There are no other clubs you’d want to buy?
I don’t change clubs. Even when Arsenal isn’t doing well I still stick by them. It’s a great team, well-run. It could be run better, so I will be there. I will wait. Even if things change I will take it and make the difference going forward.
Do you think Stan Kroenke and Alisher Usmanov would sell their stakes?
Well, you know anything is possible in this world. If they get the right offer, I’m sure they would walk away. We’ll be in a position to give them the right offer. They will not hold Arsenal forever. Someone will give them an offer that will make them seriously consider walking away. And when we finish the refinery, I think we will be in a position to do that.
How would you change things?
The first thing I would change is the coach. He has done a good job, but someone else should also try his luck.
If you were playing for Arsenal, would you be a striker, defender, goalkeeper, or the manager?
I would rather be a striker. Naturally, I’m an aggressive person. I don’t want to be part of the support team. I want to be the one scoring the goals.
When did you start loving the club?
In the mid-’80s. I was introduced to a man named David Dein, who was Arsenal’s vice chairman, through a friend of my uncle’s. He was the first person who showed me a cargo of sugar in 1980, when I started importing. I started buying sugar, and he started taking me to the stadium.
Just wondering: Would you ever run for president? You’re still young. Maybe in 10 or 15 years?
No, I’m not interested. There’s quite a lot we can do from the business side. I enjoy a lot of what I am doing, and I also love my freedom-and I don’t have too much. The little I have, politics would take away. I am not ready to give that up. There are businessmen who are interested in politics. I’m not one of them.
Where do your best business ideas come from?
I always look at what other people have done and what we should be doing. There are quite a lot of industries which we do need in Africa. We create a lot of raw materials and export finished goods. It is actually easier for us to think about what to do here because, whatever you do, the majority of those decisions will make a positive change. There are a lot of opportunities because of where we are starting from. In the Western world-the U.S., Europe-you have almost everything. In Africa we don’t have much competition, in part because so many people have their money in liquid cash, not assets.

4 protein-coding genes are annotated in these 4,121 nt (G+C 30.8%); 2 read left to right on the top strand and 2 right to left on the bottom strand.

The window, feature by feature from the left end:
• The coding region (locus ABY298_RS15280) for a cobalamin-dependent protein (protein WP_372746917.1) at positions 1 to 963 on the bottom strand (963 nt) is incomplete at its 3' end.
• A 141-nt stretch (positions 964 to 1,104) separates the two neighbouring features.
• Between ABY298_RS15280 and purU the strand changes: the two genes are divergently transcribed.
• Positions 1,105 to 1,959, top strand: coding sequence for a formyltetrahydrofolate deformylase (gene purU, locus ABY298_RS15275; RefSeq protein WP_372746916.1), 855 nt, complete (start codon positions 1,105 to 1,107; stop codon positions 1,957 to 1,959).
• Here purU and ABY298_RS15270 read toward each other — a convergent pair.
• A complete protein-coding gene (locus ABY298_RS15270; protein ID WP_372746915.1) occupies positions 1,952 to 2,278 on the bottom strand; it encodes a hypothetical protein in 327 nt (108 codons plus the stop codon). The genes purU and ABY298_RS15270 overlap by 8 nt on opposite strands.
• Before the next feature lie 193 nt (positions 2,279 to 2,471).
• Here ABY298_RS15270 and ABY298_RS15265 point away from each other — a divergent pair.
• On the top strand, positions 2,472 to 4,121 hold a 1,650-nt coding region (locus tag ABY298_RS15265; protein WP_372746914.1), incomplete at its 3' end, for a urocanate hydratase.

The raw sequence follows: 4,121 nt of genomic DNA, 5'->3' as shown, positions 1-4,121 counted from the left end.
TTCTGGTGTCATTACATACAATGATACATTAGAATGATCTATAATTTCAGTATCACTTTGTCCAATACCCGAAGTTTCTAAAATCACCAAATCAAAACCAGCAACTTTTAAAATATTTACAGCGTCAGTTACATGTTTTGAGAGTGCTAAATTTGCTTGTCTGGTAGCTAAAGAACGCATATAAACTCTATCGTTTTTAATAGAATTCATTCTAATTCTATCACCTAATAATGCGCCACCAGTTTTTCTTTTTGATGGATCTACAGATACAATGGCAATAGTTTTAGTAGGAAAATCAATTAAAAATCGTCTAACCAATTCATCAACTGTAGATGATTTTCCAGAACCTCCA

What is the human flaw that frustrates you the most in business?
In Africa, you normally need to know who you’re dealing with. You have to make sure you’re dealing with very honest people who have integrity-that’s why we have so few partnerships. Dangote itself has plenty of headaches to take care of.
Have you always wanted to do something for the greater good?
I always feel like that, and that’s what we have. Even in our own foundation we are 70 percent Nigeria, 20 percent rest of Africa, and then 10 percent the rest of world. As we progress we will reduce that portion of Nigeria. Because as we grow, also the foundation will keep growing. It is my own dream not only to be a champion of Africa, but also a champion of the world.
You’re known as a very quiet billionaire. Do you prefer making money to spending money?
I’m not a person who just likes to throw away money. I spend more money on charitable things than myself. Luckily, myself and my children, we have been very disciplined. That’s why if you look at it today, because of the way I run my lifestyle, I actually don’t have any home outside Nigeria. I stay in hotels. Quiet. Simple. My life is not very lavish, and I actually get very embarrassed if I try to show that I have money. I don’t. I think I always advise people that it’s better to be very communal. In Lagos, I drive myself around on weekends. I ask my driver to go rest, and then I drive myself around. I still visit my normal friends I grew up with. My house is open 24 hours a day for them. I mingle with everybody. That’s the only way to get to know what’s going on.